The team is joined by Guest Kats Rosie Burbidge, Stephen Jones, Mathilde Pavis, and Eibhlin Vardy, and by InternKats Verónica Rodríguez Arguijo, Hayleigh Bosher, Tian Lu and Cecilia Sbrolli.

Monday, 12 June 2017

Conference report: Innovation and Competition in Life Sciences Law - Part I

On Friday, an international conference on “Innovation and Competition in the Life Sciences Law” organized by the Center for Intellectual Property and Competition Law (University of Zurich) and the Center for Life Sciences Law (University of Basle) was held in Basle. The speakers were an interesting mix of academics, practitioners and industry representatives from both sides of the Atlantic, including Dominik Schnichels (European Commission, DG SANTE, Head of Unit Medical Products), Prof Murat Mungan (Antonin Scalia School of Law at George Mason University ), Prof Andreas Heinemann (U of Zurich), Angela Staunton (Vice President, Bayer AG), Prof Claudia Seitz (U of Basle), Alesch Staehelin (Research Counsel Europe, IBM), Simon Hirsbrunner (Steptoe & Johnson LLP) and Prof Daryl Lim (The John Marshall Law School, Chicago).

Dominik Schnichels opened the conference with his presentation on the regulatory framework promoting innovation in the pharmaceutical sector. He reminded everybody that regulatory policy in the pharma sector must not only ensure incentives for innovation, but also access to pharmaceuticals. Currently, a lot of EU Member States were struggling to make ends meet and were concerned about the cost of essential drugs. Of a list of 80 orphan drugs, around 75 were available in large Member States such as Germany, but none in smaller Member States because they could simply not afford them. The political pressure to lower prices was increasing. Namely the orphan drug regulation was increasingly seen as being abused by pharmaceutical companies subdividing indications to create ever more “orphans” (called “orphanizing”…). Some of these “orphan” drugs later even became blockbusters (creating revenues in excess of EU 1 billion).

Preparing the ground for the other speakers, Dominik gave an overview of the regulatory framework providing incentives for innovation in the pharmaceutical sector. With regards to market exclusivity through regulatory data protection, he remarked that in his opinion, the extension of the market exclusivity by one year for an additional indication was insufficient, as it was only granted once. This prevented the development of further additional indications.

Sleeping pat... cat
Prof Mungan gave an overview on the evergreen topic of “reverse payment settlements” from an economist’s perspective. While the static costs of reverse settlement payment are rather obvious – increased price leads to deadweight loss – the dynamic benefits are less obvious. Reverse payments allow innovative companies to avoid “betting the company” litigation, avoiding chilling effects on R&D investments. Whether the dynamic benefits (if any) outweigh the static costs is an undecided question, likely to remain open for the foreseeable future. With regards to generic market entry, the Hatch-Waxmann Act in the US provides an asymmetric incentive for the first generic to enter the market, providing it with a 180 days period of exclusivity. Reverse payments to delay generic market entry are judged post-Actavis under the “rule of reason”. There is, however, little guidance in the US Supreme Court judgment on how to apply the rule of reason to such payments. The EU approach, on the other hand, establishes a per se rule that payments for delayed market entry are anti-competitive (note that during the discussion, it was disputed whether Lundbeck actually establishes a per se rule against reverse payments). This Kat annoyingly questioned whether a prohibition of reverse payments was necessary at all, since allowing reverse payments would induce more potential market entrants to threaten entry, thereby making reverse payments a losing proposition for the patentee (backward induction leading to the conclusion that no reverse payments will be offered in the first place).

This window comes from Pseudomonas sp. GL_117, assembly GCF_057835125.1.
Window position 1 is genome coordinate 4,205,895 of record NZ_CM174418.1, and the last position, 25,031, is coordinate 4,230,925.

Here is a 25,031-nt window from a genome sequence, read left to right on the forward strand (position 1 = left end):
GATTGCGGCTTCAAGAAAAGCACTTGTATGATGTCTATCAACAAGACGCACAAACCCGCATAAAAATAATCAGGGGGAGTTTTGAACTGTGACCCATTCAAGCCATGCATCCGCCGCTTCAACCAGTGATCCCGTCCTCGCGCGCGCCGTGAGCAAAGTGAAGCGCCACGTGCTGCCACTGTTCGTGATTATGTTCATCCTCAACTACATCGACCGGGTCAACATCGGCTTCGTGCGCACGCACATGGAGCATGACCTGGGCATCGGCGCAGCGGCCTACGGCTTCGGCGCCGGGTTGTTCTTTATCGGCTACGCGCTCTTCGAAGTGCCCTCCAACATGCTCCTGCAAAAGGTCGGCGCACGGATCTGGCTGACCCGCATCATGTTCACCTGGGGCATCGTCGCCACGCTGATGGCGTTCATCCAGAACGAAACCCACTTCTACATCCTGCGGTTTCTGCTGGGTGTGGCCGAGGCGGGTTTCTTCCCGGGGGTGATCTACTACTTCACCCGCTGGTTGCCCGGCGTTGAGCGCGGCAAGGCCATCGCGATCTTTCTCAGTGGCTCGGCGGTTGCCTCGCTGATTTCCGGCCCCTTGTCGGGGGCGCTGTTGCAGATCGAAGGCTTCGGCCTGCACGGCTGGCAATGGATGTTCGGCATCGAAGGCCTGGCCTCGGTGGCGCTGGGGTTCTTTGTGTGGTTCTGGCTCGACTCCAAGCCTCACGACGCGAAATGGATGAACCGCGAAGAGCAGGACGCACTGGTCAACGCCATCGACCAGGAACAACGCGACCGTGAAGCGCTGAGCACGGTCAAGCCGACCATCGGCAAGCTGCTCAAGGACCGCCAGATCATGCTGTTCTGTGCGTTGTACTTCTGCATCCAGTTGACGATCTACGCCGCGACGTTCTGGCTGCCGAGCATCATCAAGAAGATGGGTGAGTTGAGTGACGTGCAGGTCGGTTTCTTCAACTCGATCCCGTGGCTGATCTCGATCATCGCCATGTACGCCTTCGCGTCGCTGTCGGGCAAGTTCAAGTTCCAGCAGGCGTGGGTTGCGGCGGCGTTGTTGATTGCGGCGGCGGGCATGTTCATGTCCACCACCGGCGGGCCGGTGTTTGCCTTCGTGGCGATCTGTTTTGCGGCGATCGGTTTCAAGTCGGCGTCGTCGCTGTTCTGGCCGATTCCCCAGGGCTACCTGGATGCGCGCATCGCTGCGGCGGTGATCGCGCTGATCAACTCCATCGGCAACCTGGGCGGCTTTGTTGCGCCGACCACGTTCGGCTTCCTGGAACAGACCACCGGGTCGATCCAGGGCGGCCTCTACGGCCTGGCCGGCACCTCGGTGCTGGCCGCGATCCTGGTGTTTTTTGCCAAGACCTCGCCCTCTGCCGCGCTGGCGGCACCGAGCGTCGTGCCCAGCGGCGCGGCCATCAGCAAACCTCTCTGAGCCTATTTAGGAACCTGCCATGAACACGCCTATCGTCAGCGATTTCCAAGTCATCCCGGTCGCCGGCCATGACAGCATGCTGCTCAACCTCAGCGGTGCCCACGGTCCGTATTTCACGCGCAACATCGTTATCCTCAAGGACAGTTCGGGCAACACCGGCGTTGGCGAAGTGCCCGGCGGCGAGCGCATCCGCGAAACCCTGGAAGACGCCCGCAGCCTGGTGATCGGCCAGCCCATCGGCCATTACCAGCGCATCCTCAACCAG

After the coffee break, Prof Heinemann wondered whether “blocking patents” are ever an abuse of the patent system. “Blocking” patents are defined as unused patents, i.e., patents that protect a technical teaching that is not practiced, either by the patentee or a licensee. To be distinguished from “blocking” patents are “sleeping” patents, which cover a technology for which there exists no market (yet). Finally, some “unused” patents are used to defend freedom to operate in neighbouring technology. While their technical teaching may not be practiced, they serve to ensure market access for future developments of related technology. For Prof Heinemann, competition law should take into account why “unused” patents are obtained. Problematic are principally blocking patents as defined here, while sleeping and “FTO” patents seem fine.